Heirs for Last Wills and Testaments Animals and Pets Part 2
About a number of people who have left things to their pets in their last will and testament.
* Madame Dupuis, a well-known musician of her day, died in 1677, leaving a detailed will as pertained to her two cats. While the two cats were alive, they were to have 30 sous a month for food. Their meals were to be served twice a day, and were to consist of meat soup with pieces of beef and bread added. Each cat was to have its own soup plate. She thoughtfully added that when only one cat remained, half of the recipe would suffice.
* Allen Foster's only friend in the world was a Rhode Island Red hen. When Foster died, he willed that his feathered friend should be cared for just as well as she had been while he was alive.
* In a not unusual pets-before-relatives will, a Mr. Garland, in 1828, bequeathed: "... to my monkey, my dear and amusing Jacko, the sum of pound 10 sterling per annum, to be employed for his sole and exclusive use and benefit; to my faithful dog Shock, and my well-beloved cat Tibb, a pension of pound 5 sterling; and I desire that in the case of the death of either of the three, the lapsed pension shall pass to the other two, between whom it is to be equally divided. On the death of all three the sum appropriated to this purpose shall become the property of my daughter Gertrude, to whom I give this preference among my children, because of the large family she has and the difficulty she finds in bringing them up."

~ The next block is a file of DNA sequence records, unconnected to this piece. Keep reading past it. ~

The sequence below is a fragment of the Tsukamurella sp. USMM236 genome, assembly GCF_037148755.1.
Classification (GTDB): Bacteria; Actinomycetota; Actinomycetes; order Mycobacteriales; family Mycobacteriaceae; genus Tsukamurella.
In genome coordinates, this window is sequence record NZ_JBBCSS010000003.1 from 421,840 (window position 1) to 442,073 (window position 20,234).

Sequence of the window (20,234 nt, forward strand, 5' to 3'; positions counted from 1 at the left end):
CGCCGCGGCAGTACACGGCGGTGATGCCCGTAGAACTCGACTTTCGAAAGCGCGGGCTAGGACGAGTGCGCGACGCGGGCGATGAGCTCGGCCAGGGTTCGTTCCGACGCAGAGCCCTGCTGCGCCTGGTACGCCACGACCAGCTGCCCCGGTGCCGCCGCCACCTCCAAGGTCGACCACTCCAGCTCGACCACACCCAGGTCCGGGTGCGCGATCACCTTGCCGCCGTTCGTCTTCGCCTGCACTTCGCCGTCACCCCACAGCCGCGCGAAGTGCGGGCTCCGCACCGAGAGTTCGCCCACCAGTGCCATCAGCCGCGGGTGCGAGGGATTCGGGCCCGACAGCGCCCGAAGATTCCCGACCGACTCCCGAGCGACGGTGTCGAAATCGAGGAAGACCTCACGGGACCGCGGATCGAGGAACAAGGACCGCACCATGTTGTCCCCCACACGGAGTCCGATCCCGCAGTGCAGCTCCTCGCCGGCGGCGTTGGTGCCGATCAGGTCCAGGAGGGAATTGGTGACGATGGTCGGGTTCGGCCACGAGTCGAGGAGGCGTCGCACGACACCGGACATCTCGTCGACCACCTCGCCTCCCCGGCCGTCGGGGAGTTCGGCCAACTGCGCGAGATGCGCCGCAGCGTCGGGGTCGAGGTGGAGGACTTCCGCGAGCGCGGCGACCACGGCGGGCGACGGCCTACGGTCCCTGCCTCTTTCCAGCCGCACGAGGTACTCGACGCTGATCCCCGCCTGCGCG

* Thomas Shewbridge, a California prune rancher, saw to it that Mac and George, his two mongrel dogs, would always live in the style to which they had become accustomed. His estate, valued in 1958 at $112,000, was invested (in the dogs' names) in 29,000 shares of stock in the local power and light company. The dogs regularly attended stockholders' and board of directors' meetings.
* An English will filed by Mrs. Dorothy Roscoe, who died in 1976 at the age of 79, named a tortoise, Peter, as heir. Peter, who had been owned by Mrs. Roscoe for 70 years, was left pound 25 so that he could continue to be fed on strawberries and bananas and have his eyes bathed in milk.
* Eleanor E. Ritchey, an heiress herself (Quaker State Refining Corporation), passed on her fortune of $4.5 million to her 150 stray dogs when she died in Ft. Lauderdale, Fla., in 1968. The will was contested, and in the final outcome, in 1973, the dogs received $9 million. By the time the estate was finally settled, its value had again jumped, to $14 million, and only 73 of the original 150 dogs were still alive. The remaining dogs were tattooed for identification and, in order to keep them from producing more heirs, the males and females were kept apart. When the last dog dies, the remainder of the estate will go to the Auburn University Research Foundation for research into animal diseases.
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